Understanding race and the constant struggle for equality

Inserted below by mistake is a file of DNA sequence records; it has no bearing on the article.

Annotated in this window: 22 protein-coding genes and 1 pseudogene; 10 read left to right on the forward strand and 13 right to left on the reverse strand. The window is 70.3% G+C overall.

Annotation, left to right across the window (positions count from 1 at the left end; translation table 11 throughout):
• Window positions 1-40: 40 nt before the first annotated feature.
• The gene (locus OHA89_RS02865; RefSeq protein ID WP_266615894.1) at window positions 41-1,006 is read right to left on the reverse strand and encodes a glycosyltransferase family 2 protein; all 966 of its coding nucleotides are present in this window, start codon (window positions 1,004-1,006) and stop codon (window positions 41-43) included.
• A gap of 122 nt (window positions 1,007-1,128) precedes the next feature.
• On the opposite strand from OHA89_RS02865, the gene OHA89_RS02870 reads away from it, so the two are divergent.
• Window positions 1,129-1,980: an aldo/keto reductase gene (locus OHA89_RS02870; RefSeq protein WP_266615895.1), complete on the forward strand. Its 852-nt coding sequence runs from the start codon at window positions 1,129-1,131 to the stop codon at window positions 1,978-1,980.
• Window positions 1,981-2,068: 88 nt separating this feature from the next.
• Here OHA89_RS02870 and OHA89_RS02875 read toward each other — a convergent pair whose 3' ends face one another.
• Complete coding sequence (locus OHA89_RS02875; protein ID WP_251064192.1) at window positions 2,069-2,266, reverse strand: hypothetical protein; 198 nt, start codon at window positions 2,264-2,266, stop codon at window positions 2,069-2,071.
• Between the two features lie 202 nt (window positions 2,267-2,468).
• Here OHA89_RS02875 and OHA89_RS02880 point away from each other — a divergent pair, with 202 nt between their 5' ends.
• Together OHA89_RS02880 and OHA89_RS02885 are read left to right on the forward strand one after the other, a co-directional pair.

Few issues have as large an impact on our day-to-day lives as racism, but despite its obvious prominence, the topic is often avoided because of the extreme discomfort it bears for most people. This uneasiness is only made worse by the complexity of the issue. There are so many sub-issues surrounding the idea of racism that it can be very hard to understand, to say the least. In the face of our discomfort, it is key that we attempt to address and understand this issue which holds such a huge significance in our society because in many ways, pretending that racism doesn’t have an enormous effect on our lives only facilitates and enforces the issue at its core. To understand the issue of racism, it is crucial to first understand what race really is. Misconceptions surrounding this idea only contribute to the lingering problem. " What most people refer to as ‘races’ are simply phenotypic, physical appearance characteristics. These phenotypes are largely adaptations to the environment," said Loreto Prieto, professor of psychology and director of US Latino/a studies at Iowa State University. Basically, the characteristics that are often used to determine "race" are nothing more than products of the natural selection that takes place in all geographical regions of the world. Adding to the misconceptions surrounding race is the confusion that often lingers around the ideas of race and culture. "What folks usually mean to describe when they talk about a person’s race is a person’s culture," Prieto said. This thinking often leads to the deceptive idea that race is meaningful beyond physical appearance, which is actually rooted in misled perceptions rather than factual evidence. "The concept of ‘race’ is what is called a ‘social construction,’ or an idea we have all agreed upon that is a useful thing we can use to describe people," Prieto said. One of the problems surrounding this idea lies in the scary fact that this "social construction" of race is so deeply rooted in today’s society that many people accept it as a valid fact, and as Prieto went on to say, "even an inaccurate social construction has real force when it is backed by power, law, and enforcement entities." With the false idea of "race" established in our society, the leap to racism is all too short, especially when one considers two disconcerting aspects of human nature that have been responsible for many of the wrong doings in our country’s history and that of the world: the fear of what is different and the need for power and wealth. Prieto elaborated on this idea stating that "racism has the strong function of gaining and maintaining economic power for the dominant group. Fear of losing acquired or potential wealth has always been, in the US, a prime motivator for racism." Unfortunately, the socioeconomic discrepancy caused by racism only serves to enforce ideas of racial stereotypes. As Prie to explained, "Socioeconomic status is a proxy for education, and access to education has been tilted very much in favor of [whites] in this country for centuries." The lack of opportunity for a quality education awarded to people that are not white only further inhibits their chances at breaking free from the shackles of poverty and racial stereotypes, thus creating a viscous cycle of economic and racial prejudice. Another contributor to the problem of racism lies in the development of racial identity. According to theorist Janet E. Helms, professor of psychology at Boston College, racial identity is one way people of color come to understand the fact that they are in the midst of a racist society that does not value them as much as European Americans (or whites) simply because of their skin color or ethnic heritage. She also points out that because European Americans consider themselves the "norm," they almost always neglect to acknowledge the fact that they too belong to a race. Instead, they think of themselves as individuals. This, in turn, creates more misunderstanding and separation between how society views whites and people of color that inevitably leads to more racial oppression. It is also important to realize that despite the fact that our government tries to convey the idea that everyone is given the same rights and treated equally regardless of skin color or sex, it is not always the case. One of the most potent examples of this lies in the US justice system. According to the Department of Justice, 64 percent of prison inmates in the US belong to racial or ethnic minorities. This statistic is troubling, to say the least, and in many ways, it is a direct result of a combination of racial oppression and socioeconomic prejudice. In recent months, many of these issues surrounding racism have been catapulted to the national spotlight because of the campaign and election of President Barack Obama. In the media, this event alone has spurred much talk of progress with regards to racial issues. However, despite the undeniably special nature of Obama’s election, it is hard to say how much this event by itself actually influenced race relations in the US. "It was very meaningful as an event (I wept), but not really that meaningful in terms of changing race relations in the US," Prieto said. He emphasized that "Obama’s election does not signify the end of racism in the US" despite many people’s desire for this outcome. He also added that in many ways, the election "exposed the great extent to which racism is still alive and well in this country." Evidence of this came up many times throughout the election season including unfounded assumptions that were made by many people about Obama’s religion based on his name and skin color. Ultimately, it all points towards the harsh reality that if it had not been for Obama’s squeaky clean resume, extraordinary speaking ability, and masterfully executed campaign, he almost certainly would not have been elected despite his near perfect credentials. In the midst of all this racial turmoil, it is easy to get bogged down in the extreme gravity of the situation at hand or conversely, try to block out the issues completely in an attempt to avoid the tremendous pain they cause. However, neither of these are viable solutions to the ever looming problem of racism. It must be remembered that although progress has certainly been made since our country’s beginnings, we have a long way to go to equality, and in the end, equality is the ultimate goal. The first step in achieving this goal is coming to odds with the painful realization that racism does exist and that it carries tremendous and scarring consequences. Ultimately, our eyes must always be open to the problem, and we must always be striving towards progress because in the words of Dr. Martin Luther King Jr., "Change does not roll in on the wheels of inevitability, but comes through continuous struggle. And so we must straighten our backs and work for freedom. A man can’t ride you unless your back is bent."